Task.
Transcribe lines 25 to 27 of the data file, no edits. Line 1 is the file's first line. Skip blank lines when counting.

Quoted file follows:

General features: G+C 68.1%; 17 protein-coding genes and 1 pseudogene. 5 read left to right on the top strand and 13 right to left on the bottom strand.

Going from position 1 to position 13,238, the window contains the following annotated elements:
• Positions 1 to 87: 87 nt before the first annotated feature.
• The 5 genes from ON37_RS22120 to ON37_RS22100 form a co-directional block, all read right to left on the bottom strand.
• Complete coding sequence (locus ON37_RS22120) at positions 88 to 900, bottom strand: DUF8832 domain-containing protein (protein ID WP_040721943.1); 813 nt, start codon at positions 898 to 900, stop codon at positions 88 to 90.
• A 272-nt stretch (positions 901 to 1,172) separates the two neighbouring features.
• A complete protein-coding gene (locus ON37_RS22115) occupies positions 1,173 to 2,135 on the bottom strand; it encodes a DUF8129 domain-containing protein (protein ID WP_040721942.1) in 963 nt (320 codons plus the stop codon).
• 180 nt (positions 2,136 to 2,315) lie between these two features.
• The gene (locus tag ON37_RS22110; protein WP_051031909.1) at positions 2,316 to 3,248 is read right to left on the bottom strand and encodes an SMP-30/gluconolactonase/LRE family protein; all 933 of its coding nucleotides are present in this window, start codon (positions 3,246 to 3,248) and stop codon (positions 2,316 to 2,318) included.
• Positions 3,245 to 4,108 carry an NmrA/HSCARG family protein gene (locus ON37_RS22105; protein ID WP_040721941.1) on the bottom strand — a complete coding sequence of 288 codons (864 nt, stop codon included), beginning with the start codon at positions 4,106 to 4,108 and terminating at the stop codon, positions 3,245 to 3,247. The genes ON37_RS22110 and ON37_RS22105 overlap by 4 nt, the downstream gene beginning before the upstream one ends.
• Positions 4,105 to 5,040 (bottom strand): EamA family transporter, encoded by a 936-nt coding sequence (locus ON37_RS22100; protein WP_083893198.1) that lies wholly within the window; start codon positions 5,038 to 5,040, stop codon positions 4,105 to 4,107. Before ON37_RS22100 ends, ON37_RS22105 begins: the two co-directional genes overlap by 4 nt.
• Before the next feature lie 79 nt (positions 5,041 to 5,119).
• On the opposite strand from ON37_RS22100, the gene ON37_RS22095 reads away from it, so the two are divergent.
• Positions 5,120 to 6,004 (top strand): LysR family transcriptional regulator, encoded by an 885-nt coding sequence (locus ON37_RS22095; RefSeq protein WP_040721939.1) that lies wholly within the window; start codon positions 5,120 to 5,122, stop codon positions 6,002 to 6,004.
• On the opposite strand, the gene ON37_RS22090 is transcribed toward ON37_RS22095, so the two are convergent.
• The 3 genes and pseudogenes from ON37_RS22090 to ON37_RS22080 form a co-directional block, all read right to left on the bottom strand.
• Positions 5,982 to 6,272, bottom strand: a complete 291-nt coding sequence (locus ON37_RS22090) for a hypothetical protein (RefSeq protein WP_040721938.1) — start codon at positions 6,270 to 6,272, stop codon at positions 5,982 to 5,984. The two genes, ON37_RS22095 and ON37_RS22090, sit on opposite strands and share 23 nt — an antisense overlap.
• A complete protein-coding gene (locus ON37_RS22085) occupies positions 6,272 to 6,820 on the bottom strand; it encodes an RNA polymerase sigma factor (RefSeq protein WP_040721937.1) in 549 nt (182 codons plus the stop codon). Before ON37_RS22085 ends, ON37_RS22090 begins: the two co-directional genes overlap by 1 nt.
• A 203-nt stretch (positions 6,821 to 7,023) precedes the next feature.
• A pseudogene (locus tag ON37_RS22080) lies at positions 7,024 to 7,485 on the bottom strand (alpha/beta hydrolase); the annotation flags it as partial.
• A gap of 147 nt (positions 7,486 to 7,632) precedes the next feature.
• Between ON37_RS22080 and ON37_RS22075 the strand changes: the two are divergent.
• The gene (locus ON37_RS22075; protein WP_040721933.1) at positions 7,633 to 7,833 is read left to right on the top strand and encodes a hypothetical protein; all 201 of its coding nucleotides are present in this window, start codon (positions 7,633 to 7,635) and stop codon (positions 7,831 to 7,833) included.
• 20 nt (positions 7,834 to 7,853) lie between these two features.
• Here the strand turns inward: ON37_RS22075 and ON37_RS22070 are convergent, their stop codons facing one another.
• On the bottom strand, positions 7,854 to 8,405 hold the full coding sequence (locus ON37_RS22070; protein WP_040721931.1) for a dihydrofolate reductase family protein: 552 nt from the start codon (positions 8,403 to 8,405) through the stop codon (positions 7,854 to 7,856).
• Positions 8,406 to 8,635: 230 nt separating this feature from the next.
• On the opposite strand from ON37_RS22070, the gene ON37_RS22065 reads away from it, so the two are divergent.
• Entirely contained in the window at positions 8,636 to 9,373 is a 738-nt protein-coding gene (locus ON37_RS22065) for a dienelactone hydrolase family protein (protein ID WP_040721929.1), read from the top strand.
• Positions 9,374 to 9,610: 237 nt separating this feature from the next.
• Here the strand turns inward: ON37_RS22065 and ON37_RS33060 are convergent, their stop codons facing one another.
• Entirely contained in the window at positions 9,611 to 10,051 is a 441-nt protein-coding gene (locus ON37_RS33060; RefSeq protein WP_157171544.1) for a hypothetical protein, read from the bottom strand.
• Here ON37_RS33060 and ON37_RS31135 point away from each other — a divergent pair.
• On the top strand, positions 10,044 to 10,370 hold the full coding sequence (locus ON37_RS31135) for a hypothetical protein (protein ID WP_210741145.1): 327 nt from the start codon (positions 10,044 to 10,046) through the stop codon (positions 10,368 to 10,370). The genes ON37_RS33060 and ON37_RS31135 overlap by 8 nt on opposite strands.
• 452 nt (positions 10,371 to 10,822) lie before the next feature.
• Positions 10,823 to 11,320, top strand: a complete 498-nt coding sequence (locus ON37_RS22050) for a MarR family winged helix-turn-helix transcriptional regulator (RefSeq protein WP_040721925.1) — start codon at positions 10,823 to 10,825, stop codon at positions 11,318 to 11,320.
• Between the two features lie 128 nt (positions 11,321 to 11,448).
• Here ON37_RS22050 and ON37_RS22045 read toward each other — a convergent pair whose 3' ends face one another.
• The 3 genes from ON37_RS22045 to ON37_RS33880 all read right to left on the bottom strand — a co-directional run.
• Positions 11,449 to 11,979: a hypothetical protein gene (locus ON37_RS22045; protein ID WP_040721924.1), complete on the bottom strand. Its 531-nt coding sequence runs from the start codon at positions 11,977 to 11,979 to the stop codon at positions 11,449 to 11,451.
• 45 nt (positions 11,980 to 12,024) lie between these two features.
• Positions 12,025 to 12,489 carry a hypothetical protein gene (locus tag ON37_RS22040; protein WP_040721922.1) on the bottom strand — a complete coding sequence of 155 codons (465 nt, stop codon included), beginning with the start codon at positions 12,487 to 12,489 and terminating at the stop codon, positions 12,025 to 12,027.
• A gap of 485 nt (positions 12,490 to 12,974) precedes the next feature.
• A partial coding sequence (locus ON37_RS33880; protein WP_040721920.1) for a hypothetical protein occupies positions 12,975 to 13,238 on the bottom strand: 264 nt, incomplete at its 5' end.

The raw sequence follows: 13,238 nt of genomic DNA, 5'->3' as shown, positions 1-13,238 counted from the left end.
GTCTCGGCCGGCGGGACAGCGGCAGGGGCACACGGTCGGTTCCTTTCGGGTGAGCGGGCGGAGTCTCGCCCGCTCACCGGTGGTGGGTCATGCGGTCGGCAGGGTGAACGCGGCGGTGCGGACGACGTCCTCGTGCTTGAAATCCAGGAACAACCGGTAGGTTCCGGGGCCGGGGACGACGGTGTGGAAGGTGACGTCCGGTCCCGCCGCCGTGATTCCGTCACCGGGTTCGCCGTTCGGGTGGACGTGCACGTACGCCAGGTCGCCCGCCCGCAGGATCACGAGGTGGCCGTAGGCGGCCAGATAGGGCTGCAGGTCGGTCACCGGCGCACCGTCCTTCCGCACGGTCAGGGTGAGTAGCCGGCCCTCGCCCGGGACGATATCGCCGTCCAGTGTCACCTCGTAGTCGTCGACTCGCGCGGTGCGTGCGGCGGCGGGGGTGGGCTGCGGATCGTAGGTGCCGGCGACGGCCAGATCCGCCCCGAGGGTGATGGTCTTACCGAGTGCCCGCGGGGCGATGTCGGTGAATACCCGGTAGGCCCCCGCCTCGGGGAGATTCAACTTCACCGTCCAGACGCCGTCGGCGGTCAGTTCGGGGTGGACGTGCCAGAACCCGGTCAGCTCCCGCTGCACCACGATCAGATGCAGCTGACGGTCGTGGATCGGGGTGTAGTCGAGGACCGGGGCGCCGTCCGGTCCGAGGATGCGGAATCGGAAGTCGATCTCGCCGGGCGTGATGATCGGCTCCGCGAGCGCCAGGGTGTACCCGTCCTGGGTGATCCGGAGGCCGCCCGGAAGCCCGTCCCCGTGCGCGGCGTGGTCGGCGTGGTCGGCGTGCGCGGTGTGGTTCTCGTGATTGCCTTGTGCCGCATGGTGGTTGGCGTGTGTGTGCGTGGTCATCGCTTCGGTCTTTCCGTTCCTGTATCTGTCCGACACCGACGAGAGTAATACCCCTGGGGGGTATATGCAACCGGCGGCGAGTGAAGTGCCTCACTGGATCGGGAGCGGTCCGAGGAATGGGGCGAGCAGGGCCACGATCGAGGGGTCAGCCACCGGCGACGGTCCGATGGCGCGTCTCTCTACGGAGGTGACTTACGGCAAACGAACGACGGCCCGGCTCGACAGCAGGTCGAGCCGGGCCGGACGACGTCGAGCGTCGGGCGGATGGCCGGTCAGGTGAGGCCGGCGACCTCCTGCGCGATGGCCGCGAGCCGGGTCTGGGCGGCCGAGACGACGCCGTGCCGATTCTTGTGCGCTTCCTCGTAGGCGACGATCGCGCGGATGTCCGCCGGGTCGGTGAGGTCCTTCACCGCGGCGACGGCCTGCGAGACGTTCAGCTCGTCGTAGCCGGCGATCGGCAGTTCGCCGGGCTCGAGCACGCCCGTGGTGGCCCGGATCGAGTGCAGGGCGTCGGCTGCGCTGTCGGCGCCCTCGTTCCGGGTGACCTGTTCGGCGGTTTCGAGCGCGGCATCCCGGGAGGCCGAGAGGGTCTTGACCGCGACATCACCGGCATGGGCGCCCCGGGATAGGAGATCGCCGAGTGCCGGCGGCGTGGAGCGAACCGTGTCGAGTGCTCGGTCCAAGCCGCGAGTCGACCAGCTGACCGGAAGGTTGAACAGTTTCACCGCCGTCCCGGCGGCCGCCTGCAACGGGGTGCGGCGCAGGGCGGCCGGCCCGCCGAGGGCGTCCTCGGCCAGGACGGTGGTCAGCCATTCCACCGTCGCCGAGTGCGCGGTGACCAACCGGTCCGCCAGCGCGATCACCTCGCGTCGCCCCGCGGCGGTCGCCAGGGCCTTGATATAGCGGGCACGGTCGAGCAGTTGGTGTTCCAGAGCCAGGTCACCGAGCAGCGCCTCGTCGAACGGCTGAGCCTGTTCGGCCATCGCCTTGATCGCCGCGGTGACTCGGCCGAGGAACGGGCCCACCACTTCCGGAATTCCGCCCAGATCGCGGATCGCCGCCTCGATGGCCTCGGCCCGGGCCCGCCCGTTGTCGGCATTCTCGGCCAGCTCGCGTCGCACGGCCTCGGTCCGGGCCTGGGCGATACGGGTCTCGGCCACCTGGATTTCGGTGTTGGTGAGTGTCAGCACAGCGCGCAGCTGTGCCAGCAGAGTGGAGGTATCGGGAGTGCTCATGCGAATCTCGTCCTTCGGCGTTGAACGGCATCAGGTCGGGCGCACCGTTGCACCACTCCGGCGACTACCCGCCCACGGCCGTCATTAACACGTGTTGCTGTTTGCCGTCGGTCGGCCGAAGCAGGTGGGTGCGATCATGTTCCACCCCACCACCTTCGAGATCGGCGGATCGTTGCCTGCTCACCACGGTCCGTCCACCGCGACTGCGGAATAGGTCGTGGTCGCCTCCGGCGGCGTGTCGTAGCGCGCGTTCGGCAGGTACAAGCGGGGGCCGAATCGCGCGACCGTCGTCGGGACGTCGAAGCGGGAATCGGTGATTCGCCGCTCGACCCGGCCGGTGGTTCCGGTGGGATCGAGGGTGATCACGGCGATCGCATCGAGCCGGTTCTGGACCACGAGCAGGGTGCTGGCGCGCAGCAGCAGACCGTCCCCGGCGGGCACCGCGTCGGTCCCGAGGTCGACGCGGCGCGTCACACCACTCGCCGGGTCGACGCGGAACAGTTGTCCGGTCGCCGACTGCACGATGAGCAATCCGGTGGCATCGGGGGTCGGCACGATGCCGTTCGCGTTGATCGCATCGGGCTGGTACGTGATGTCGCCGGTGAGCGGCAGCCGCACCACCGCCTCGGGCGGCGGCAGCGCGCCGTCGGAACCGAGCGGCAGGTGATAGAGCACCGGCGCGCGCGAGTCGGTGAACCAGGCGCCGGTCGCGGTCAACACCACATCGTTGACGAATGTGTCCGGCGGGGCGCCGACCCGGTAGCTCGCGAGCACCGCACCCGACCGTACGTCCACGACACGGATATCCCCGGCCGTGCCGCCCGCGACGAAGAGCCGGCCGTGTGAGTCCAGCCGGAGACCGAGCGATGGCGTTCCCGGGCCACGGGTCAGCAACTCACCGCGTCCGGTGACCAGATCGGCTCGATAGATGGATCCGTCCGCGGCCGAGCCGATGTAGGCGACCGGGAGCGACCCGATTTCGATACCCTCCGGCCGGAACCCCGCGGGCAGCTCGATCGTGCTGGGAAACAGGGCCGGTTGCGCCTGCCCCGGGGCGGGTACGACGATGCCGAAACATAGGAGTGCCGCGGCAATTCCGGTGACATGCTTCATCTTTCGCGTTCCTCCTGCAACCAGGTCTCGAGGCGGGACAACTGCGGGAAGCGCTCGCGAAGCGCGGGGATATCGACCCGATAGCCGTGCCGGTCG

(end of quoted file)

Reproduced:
• Here the strand turns inward: ON37_RS22075 and ON37_RS22070 are convergent, their stop codons facing one another.
• On the bottom strand, positions 7,854 to 8,405 hold the full coding sequence (locus ON37_RS22070; protein WP_040721931.1) for a dihydrofolate reductase family protein: 552 nt from the start codon (positions 8,403 to 8,405) through the stop codon (positions 7,854 to 7,856).
• Positions 8,406 to 8,635: 230 nt separating this feature from the next.